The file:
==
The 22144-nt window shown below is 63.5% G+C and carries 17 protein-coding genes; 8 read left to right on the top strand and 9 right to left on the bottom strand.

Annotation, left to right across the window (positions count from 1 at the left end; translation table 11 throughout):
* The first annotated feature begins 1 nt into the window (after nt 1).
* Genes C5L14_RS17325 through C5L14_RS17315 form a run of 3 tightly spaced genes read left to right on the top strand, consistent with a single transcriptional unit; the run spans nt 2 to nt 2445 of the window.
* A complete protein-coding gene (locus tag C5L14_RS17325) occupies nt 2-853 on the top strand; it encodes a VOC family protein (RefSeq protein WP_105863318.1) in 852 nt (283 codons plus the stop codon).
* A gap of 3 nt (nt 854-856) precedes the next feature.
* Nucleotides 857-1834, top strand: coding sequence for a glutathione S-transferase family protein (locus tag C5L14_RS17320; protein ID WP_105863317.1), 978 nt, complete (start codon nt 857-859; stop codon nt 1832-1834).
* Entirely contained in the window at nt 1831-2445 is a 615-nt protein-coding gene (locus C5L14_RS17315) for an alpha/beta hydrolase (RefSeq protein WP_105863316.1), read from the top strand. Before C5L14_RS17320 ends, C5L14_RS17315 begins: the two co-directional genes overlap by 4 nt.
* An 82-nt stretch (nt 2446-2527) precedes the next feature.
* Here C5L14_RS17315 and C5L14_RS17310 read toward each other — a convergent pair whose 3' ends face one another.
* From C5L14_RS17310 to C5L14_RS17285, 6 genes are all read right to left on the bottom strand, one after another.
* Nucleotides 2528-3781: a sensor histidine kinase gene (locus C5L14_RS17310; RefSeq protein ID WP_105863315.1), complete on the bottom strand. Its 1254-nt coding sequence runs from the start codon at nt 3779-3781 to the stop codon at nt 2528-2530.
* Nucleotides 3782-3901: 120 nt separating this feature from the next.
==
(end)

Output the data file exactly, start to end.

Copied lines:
The 22144-nt window shown below is 63.5% G+C and carries 17 protein-coding genes; 8 read left to right on the top strand and 9 right to left on the bottom strand.

Annotation, left to right across the window (positions count from 1 at the left end; translation table 11 throughout):
* The first annotated feature begins 1 nt into the window (after nt 1).
* Genes C5L14_RS17325 through C5L14_RS17315 form a run of 3 tightly spaced genes read left to right on the top strand, consistent with a single transcriptional unit; the run spans nt 2 to nt 2445 of the window.
* A complete protein-coding gene (locus tag C5L14_RS17325) occupies nt 2-853 on the top strand; it encodes a VOC family protein (RefSeq protein WP_105863318.1) in 852 nt (283 codons plus the stop codon).
* A gap of 3 nt (nt 854-856) precedes the next feature.
* Nucleotides 857-1834, top strand: coding sequence for a glutathione S-transferase family protein (locus tag C5L14_RS17320; protein ID WP_105863317.1), 978 nt, complete (start codon nt 857-859; stop codon nt 1832-1834).
* Entirely contained in the window at nt 1831-2445 is a 615-nt protein-coding gene (locus C5L14_RS17315) for an alpha/beta hydrolase (RefSeq protein WP_105863316.1), read from the top strand. Before C5L14_RS17320 ends, C5L14_RS17315 begins: the two co-directional genes overlap by 4 nt.
* An 82-nt stretch (nt 2446-2527) precedes the next feature.
* Here C5L14_RS17315 and C5L14_RS17310 read toward each other — a convergent pair whose 3' ends face one another.
* From C5L14_RS17310 to C5L14_RS17285, 6 genes are all read right to left on the bottom strand, one after another.
* Nucleotides 2528-3781: a sensor histidine kinase gene (locus C5L14_RS17310; RefSeq protein ID WP_105863315.1), complete on the bottom strand. Its 1254-nt coding sequence runs from the start codon at nt 3779-3781 to the stop codon at nt 2528-2530.
* Nucleotides 3782-3901: 120 nt separating this feature from the next.